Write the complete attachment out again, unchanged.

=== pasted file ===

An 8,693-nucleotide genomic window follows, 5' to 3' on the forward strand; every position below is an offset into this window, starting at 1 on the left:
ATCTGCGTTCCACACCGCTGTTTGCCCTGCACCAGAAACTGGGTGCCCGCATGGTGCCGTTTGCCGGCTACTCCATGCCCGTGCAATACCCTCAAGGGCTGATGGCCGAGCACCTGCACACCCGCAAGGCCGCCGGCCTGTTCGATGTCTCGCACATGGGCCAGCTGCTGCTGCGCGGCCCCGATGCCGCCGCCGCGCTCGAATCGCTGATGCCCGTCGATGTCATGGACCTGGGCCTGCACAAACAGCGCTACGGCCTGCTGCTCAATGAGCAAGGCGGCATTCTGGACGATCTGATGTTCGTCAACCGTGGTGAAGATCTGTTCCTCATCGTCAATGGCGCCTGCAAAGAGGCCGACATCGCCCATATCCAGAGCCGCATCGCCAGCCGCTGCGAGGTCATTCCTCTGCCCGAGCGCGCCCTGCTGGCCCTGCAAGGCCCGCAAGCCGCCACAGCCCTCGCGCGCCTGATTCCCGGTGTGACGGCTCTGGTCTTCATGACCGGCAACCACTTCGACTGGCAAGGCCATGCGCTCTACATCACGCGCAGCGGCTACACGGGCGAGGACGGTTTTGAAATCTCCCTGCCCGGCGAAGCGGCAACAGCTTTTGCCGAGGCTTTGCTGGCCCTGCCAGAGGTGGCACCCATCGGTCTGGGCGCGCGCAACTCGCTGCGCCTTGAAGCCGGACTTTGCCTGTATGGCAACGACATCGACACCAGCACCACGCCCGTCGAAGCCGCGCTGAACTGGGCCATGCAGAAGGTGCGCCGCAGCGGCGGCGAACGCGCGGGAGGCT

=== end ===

An 8,693-nucleotide genomic window follows, 5' to 3' on the forward strand; every position below is an offset into this window, starting at 1 on the left:
ATCTGCGTTCCACACCGCTGTTTGCCCTGCACCAGAAACTGGGTGCCCGCATGGTGCCGTTTGCCGGCTACTCCATGCCCGTGCAATACCCTCAAGGGCTGATGGCCGAGCACCTGCACACCCGCAAGGCCGCCGGCCTGTTCGATGTCTCGCACATGGGCCAGCTGCTGCTGCGCGGCCCCGATGCCGCCGCCGCGCTCGAATCGCTGATGCCCGTCGATGTCATGGACCTGGGCCTGCACAAACAGCGCTACGGCCTGCTGCTCAATGAGCAAGGCGGCATTCTGGACGATCTGATGTTCGTCAACCGTGGTGAAGATCTGTTCCTCATCGTCAATGGCGCCTGCAAAGAGGCCGACATCGCCCATATCCAGAGCCGCATCGCCAGCCGCTGCGAGGTCATTCCTCTGCCCGAGCGCGCCCTGCTGGCCCTGCAAGGCCCGCAAGCCGCCACAGCCCTCGCGCGCCTGATTCCCGGTGTGACGGCTCTGGTCTTCATGACCGGCAACCACTTCGACTGGCAAGGCCATGCGCTCTACATCACGCGCAGCGGCTACACGGGCGAGGACGGTTTTGAAATCTCCCTGCCCGGCGAAGCGGCAACAGCTTTTGCCGAGGCTTTGCTGGCCCTGCCAGAGGTGGCACCCATCGGTCTGGGCGCGCGCAACTCGCTGCGCCTTGAAGCCGGACTTTGCCTGTATGGCAACGACATCGACACCAGCACCACGCCCGTCGAAGCCGCGCTGAACTGGGCCATGCAGAAGGTGCGCCGCAGCGGCGGCGAACGCGCGGGAGGCT